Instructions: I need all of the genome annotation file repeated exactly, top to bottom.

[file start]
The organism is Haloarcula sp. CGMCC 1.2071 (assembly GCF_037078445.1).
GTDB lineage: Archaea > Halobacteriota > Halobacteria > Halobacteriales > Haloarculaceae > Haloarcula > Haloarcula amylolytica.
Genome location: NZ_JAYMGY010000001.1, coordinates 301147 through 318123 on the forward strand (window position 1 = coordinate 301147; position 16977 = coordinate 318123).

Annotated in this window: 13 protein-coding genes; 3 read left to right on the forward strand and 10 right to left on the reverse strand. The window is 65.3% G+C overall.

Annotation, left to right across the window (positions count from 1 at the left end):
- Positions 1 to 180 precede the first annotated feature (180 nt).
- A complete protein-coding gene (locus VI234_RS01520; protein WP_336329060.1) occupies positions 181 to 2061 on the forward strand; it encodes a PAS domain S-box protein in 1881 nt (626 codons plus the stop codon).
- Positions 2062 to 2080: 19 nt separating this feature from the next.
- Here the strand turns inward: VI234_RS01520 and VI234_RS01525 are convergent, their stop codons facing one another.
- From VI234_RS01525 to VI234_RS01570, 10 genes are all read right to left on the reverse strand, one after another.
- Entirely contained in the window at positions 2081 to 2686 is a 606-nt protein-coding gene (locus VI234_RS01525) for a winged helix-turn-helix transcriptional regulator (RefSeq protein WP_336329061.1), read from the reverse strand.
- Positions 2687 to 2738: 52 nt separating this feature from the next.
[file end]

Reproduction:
The organism is Haloarcula sp. CGMCC 1.2071 (assembly GCF_037078445.1).
GTDB lineage: Archaea > Halobacteriota > Halobacteria > Halobacteriales > Haloarculaceae > Haloarcula > Haloarcula amylolytica.
Genome location: NZ_JAYMGY010000001.1, coordinates 301147 through 318123 on the forward strand (window position 1 = coordinate 301147; position 16977 = coordinate 318123).

Annotated in this window: 13 protein-coding genes; 3 read left to right on the forward strand and 10 right to left on the reverse strand. The window is 65.3% G+C overall.

Annotation, left to right across the window (positions count from 1 at the left end):
- Positions 1 to 180 precede the first annotated feature (180 nt).
- A complete protein-coding gene (locus VI234_RS01520; protein WP_336329060.1) occupies positions 181 to 2061 on the forward strand; it encodes a PAS domain S-box protein in 1881 nt (626 codons plus the stop codon).
- Positions 2062 to 2080: 19 nt separating this feature from the next.
- Here the strand turns inward: VI234_RS01520 and VI234_RS01525 are convergent, their stop codons facing one another.
- From VI234_RS01525 to VI234_RS01570, 10 genes are all read right to left on the reverse strand, one after another.
- Entirely contained in the window at positions 2081 to 2686 is a 606-nt protein-coding gene (locus VI234_RS01525) for a winged helix-turn-helix transcriptional regulator (RefSeq protein WP_336329061.1), read from the reverse strand.
- Positions 2687 to 2738: 52 nt separating this feature from the next.